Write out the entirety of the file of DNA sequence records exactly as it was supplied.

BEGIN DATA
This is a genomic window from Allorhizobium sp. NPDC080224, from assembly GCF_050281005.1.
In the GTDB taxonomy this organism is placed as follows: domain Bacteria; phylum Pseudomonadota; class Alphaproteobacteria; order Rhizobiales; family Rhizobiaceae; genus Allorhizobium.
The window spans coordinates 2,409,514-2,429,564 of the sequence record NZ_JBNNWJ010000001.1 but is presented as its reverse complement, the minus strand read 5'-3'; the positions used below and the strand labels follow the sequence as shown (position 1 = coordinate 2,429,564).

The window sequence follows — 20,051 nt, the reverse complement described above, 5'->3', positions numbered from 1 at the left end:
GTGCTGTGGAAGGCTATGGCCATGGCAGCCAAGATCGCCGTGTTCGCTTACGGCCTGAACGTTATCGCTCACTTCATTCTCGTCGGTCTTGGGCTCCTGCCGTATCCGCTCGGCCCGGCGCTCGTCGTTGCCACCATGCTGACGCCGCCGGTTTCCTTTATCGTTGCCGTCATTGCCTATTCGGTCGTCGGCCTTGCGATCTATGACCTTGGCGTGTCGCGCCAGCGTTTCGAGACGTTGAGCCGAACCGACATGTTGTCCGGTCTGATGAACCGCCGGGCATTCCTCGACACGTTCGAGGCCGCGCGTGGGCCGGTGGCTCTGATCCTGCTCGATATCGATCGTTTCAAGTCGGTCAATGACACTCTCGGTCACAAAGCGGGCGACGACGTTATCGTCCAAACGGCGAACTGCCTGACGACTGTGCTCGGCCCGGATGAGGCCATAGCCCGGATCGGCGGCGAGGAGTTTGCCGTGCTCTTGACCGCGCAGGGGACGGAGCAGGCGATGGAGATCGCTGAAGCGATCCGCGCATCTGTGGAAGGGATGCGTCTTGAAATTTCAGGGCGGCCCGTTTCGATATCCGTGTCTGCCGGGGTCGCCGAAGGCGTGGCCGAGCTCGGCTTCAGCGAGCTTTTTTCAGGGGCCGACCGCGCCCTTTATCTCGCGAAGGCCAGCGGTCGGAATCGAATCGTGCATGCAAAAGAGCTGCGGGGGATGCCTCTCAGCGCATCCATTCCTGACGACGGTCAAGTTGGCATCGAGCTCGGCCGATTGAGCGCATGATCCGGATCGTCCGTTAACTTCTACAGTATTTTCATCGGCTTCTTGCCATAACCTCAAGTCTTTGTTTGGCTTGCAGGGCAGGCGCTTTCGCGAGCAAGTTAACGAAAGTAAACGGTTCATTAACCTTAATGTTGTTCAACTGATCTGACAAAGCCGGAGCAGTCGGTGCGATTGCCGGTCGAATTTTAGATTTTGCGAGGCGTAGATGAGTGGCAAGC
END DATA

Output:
This is a genomic window from Allorhizobium sp. NPDC080224, from assembly GCF_050281005.1.
In the GTDB taxonomy this organism is placed as follows: domain Bacteria; phylum Pseudomonadota; class Alphaproteobacteria; order Rhizobiales; family Rhizobiaceae; genus Allorhizobium.
The window spans coordinates 2,409,514-2,429,564 of the sequence record NZ_JBNNWJ010000001.1 but is presented as its reverse complement, the minus strand read 5'-3'; the positions used below and the strand labels follow the sequence as shown (position 1 = coordinate 2,429,564).

The window sequence follows — 20,051 nt, the reverse complement described above, 5'->3', positions numbered from 1 at the left end:
GTGCTGTGGAAGGCTATGGCCATGGCAGCCAAGATCGCCGTGTTCGCTTACGGCCTGAACGTTATCGCTCACTTCATTCTCGTCGGTCTTGGGCTCCTGCCGTATCCGCTCGGCCCGGCGCTCGTCGTTGCCACCATGCTGACGCCGCCGGTTTCCTTTATCGTTGCCGTCATTGCCTATTCGGTCGTCGGCCTTGCGATCTATGACCTTGGCGTGTCGCGCCAGCGTTTCGAGACGTTGAGCCGAACCGACATGTTGTCCGGTCTGATGAACCGCCGGGCATTCCTCGACACGTTCGAGGCCGCGCGTGGGCCGGTGGCTCTGATCCTGCTCGATATCGATCGTTTCAAGTCGGTCAATGACACTCTCGGTCACAAAGCGGGCGACGACGTTATCGTCCAAACGGCGAACTGCCTGACGACTGTGCTCGGCCCGGATGAGGCCATAGCCCGGATCGGCGGCGAGGAGTTTGCCGTGCTCTTGACCGCGCAGGGGACGGAGCAGGCGATGGAGATCGCTGAAGCGATCCGCGCATCTGTGGAAGGGATGCGTCTTGAAATTTCAGGGCGGCCCGTTTCGATATCCGTGTCTGCCGGGGTCGCCGAAGGCGTGGCCGAGCTCGGCTTCAGCGAGCTTTTTTCAGGGGCCGACCGCGCCCTTTATCTCGCGAAGGCCAGCGGTCGGAATCGAATCGTGCATGCAAAAGAGCTGCGGGGGATGCCTCTCAGCGCATCCATTCCTGACGACGGTCAAGTTGGCATCGAGCTCGGCCGATTGAGCGCATGATCCGGATCGTCCGTTAACTTCTACAGTATTTTCATCGGCTTCTTGCCATAACCTCAAGTCTTTGTTTGGCTTGCAGGGCAGGCGCTTTCGCGAGCAAGTTAACGAAAGTAAACGGTTCATTAACCTTAATGTTGTTCAACTGATCTGACAAAGCCGGAGCAGTCGGTGCGATTGCCGGTCGAATTTTAGATTTTGCGAGGCGTAGATGAGTGGCAAGC